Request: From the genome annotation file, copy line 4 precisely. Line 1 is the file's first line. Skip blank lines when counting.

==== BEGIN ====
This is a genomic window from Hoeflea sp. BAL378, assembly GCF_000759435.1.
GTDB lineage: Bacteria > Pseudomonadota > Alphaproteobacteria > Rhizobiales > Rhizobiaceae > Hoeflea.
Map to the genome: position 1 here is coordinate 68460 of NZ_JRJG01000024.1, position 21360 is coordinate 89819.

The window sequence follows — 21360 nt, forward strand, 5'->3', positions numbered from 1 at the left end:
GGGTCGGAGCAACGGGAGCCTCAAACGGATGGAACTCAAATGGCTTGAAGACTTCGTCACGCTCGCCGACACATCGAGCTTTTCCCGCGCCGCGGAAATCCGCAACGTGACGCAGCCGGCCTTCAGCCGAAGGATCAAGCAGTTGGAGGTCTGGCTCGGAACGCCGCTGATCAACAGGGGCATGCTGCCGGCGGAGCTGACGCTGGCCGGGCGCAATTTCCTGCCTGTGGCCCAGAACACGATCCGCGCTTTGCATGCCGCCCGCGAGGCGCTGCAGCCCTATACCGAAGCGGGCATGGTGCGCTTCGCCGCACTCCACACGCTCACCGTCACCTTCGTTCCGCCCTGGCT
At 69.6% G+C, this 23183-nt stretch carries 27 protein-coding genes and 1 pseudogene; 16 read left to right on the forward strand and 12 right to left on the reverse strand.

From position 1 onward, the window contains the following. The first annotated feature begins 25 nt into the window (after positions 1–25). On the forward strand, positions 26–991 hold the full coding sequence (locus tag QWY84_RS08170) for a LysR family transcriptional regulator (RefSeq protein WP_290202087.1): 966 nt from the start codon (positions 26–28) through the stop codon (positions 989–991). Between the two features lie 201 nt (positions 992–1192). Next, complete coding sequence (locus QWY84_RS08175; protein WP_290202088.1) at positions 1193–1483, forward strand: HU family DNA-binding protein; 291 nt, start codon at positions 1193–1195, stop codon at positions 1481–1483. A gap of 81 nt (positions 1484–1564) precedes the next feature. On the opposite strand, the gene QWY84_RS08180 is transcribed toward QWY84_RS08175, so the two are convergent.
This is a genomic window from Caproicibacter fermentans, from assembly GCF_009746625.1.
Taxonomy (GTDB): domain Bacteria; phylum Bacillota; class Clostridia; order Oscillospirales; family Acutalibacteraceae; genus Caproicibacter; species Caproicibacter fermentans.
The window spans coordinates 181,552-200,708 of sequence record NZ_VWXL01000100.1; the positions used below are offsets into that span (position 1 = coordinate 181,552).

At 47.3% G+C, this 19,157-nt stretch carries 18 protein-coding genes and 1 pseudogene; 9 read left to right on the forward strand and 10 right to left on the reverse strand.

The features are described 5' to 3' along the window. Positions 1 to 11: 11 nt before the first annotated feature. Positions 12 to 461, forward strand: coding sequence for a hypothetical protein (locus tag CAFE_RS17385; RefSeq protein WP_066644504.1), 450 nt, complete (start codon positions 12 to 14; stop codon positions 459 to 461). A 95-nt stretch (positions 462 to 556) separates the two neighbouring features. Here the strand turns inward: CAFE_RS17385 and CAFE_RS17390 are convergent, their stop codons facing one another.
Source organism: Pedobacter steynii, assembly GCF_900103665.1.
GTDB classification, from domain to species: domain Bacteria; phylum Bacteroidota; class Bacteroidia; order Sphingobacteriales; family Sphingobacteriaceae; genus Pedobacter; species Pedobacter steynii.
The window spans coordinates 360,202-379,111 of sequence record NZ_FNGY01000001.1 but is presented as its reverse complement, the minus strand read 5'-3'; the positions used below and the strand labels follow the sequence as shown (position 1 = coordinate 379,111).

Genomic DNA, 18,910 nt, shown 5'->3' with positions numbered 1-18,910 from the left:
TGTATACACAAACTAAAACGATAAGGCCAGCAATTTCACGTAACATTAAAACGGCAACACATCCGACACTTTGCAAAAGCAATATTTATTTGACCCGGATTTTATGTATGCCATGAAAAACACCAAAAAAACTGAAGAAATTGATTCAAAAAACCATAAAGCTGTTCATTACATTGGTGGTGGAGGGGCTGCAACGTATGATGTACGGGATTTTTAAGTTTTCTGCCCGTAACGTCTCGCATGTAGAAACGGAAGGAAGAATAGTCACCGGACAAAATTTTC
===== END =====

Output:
The window sequence follows — 21360 nt, forward strand, 5'->3', positions numbered from 1 at the left end: